Ben-Hur is betrayed by Messala after an accident and separated from his mother Miriam & sister Tirzah. He fights back a bit more, but that’s not enough to save him from enslavement aboard a galley. The large scale rowing is just as grand as the battle that follows. Miniatures were used in that scene and I couldn’t tell the difference. Heston’s Ben-Hur is a bit more vengeful in his quest to return home. He’s adopted by the Roman Consul after he saves his life and a promising chariot racing career follows. Hugh Griffith received just as much admiration for his role as Judah’s spirited chariot sponsor. It’s only after thinking his mother & sister are dead that he pursues his vengeance against Messala. When in reality, Esther is the only one who knows they have leprosy. The most isolating disease anyone could get at the time.

The chariot race is one of the most epic climaxes ever filmed. The grandeur was so big that an ultra wide screen was needed. The race is fast paced excitement with very real danger. Racers flipped off their chariots, horses run into each other, and Messala popularized the bladed wheel method. He also cheats when he starts whipping Ben-Hur. The race may be won, but his family is still missing. What makes Ben-Hur truly important is the parallel between Judah and Jesus Christ. As a Christian, I of course recognize every important moment. From the Nativity to the Sermon on the Mount to the Crucifixion. Every scene filled me with emotion without ever seeing my savior’s face. My favorite scene will always be Jesus giving a thirsty Ben-Hur water. The Roman’s awestruck reaction is a nice touch too. The encounter drives Judah, but he does struggle with faith at first.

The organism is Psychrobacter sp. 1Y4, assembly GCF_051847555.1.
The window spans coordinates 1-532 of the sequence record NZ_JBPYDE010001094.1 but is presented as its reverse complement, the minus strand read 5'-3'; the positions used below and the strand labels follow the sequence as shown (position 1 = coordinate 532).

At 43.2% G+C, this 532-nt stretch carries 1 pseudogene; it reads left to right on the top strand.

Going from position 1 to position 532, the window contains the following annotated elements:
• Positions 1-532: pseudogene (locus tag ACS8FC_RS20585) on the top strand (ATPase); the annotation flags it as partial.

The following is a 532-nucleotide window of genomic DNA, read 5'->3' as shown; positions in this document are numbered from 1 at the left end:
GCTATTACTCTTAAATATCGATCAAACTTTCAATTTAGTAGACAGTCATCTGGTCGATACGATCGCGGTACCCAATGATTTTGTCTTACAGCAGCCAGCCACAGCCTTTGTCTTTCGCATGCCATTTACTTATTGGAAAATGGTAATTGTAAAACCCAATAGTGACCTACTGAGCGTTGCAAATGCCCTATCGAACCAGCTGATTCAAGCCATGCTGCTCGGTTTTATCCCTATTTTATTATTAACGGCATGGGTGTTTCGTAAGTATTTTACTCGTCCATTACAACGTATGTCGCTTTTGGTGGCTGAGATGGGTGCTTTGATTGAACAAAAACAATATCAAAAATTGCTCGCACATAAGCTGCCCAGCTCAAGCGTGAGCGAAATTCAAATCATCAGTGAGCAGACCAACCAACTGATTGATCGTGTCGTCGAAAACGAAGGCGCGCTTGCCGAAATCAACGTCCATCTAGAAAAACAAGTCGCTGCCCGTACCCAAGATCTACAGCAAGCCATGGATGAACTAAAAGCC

Esther listens to the Sermon, so she’s the one who encourages her husband’s step towards Christianity. They take his mother & sister to the heartbreaking Crucifixion where Judah returns the favor of water. My mom cries every time a miraculous rain storm cures them of their leprosy. Ben-Hur is truly a wonder to behold years later. So much detail was put into the multitude of sets. It may have been a massive film to complete, but William Wyler pulled it off. It helps that he was a Jew that understood the importance of the material. Despite its enormous budget, Ben-Hur became the second highest grossing film of all time. Encouraging it to win a record 11 Academy Awards. Best Picture, Director William Wyler, Actor Charlton Heston, Supporting Actor Hugh Griffith, Art Direction, Cinematography, Costume Design, Special Effects, Film Editing, Music, and Sound Recording. The only Oscar it didn’t win was for Screenplay. Ben-Hur remains one of the grandest cinematic achievements of all time.